To me, this, again, looks like lazy writing – instead of figuring out how to do it right, the game just gives you a round of talking every half an hour or so. It might not be obligatory – I haven’t checked, but it sure feels that way. I mean, at one point, I start at the front of a train, and on every screen, there’s a character waiting to talk.
Now, this could be OK, if it only didn’t happen so often. As it is, the Walking Dead feels extremely formulaic which, to me, ruins the immersion.
I was actually surprised at one point
OK. Honestly, the game isn’t as bad as I’m making it seem. I’m just focusing on the bad parts. The truth is, I’m enjoying the story about as much as I enjoyed the story of the TV show. After getting used to the bad gameplay, I’m doing a better job at getting it over with quickly, so it doesn’t bother me as much anymore. The fact that I enabled the option to better indicated interactive spots on the screen also helps – I figured since I’m not playing it for the sake of playing it, I might as well make the playing part as easy and quick as possible.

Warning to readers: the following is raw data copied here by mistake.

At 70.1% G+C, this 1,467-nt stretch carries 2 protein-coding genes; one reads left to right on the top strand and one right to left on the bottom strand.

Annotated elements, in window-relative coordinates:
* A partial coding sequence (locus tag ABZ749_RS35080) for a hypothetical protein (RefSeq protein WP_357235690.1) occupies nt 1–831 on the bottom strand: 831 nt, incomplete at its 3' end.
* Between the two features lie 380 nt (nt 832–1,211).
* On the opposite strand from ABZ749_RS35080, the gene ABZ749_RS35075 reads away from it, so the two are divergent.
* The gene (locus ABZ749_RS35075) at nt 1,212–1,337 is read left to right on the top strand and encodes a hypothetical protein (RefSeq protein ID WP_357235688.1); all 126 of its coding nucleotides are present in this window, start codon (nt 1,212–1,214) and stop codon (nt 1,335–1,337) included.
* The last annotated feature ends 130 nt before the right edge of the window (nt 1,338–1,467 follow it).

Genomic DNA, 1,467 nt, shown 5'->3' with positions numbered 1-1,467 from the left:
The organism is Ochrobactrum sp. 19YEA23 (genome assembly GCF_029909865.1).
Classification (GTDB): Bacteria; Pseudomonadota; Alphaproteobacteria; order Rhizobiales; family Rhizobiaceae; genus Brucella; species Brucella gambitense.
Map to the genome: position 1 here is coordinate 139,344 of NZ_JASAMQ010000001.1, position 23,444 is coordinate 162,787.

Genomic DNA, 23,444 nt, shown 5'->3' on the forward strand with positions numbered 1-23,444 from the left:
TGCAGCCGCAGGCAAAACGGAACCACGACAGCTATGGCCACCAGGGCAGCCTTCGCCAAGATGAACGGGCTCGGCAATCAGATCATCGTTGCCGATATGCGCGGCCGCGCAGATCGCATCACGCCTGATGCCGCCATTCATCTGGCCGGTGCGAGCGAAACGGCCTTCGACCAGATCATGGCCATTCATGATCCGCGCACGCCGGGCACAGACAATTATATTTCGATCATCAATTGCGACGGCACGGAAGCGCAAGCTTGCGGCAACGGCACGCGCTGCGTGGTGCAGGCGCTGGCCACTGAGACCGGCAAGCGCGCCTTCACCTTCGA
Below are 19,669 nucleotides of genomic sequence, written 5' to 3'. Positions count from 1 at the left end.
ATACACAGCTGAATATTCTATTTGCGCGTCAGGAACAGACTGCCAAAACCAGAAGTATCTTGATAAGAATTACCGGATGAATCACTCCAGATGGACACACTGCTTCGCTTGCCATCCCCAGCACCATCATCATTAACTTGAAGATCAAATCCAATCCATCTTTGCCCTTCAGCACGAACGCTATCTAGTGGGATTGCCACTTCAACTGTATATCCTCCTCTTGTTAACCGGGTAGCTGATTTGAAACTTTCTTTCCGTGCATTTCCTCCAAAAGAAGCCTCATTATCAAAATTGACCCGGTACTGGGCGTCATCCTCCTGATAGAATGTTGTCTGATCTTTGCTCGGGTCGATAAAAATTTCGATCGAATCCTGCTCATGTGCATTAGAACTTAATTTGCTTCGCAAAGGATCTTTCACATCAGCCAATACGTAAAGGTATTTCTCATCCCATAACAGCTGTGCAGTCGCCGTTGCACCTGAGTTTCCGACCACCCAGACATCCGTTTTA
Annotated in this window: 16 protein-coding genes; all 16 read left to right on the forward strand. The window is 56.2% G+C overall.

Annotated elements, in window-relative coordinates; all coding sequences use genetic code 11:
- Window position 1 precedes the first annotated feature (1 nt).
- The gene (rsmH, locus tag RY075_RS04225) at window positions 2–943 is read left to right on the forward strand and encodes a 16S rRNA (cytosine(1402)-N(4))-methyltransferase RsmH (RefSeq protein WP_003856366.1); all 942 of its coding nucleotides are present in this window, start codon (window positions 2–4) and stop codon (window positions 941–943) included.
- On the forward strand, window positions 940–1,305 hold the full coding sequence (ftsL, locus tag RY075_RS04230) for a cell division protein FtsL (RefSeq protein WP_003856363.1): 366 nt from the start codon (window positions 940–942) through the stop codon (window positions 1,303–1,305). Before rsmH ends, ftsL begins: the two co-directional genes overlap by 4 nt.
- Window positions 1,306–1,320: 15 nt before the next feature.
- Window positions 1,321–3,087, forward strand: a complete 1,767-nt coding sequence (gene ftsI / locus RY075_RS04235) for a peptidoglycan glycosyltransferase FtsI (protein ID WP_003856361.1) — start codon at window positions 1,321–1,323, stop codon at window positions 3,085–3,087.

And as I said, the story did surprise me a few times. I was starting to get used to the basic formula, so at one moment, I thought to myself “oh great, and now this one dies to”, only to have the game pull a Mass Effect 3 Grunt dies and then he doesn’t move. Of course, the game did it somewhere between a few extremely predictable events, so let’s not give it too much credit.
Bugs are starting to show
So we’re back to talking trash about the Walking Dead. I started to encounter bugs, especially in episode 3. It’s mostly limited to graphical glitches, but sometimes, it also affects gameplay. Objects at the edge of the screen disappear from before they’re completely gone from the camera’s view, or sometimes even if they’re right down smack in the middle of the screen.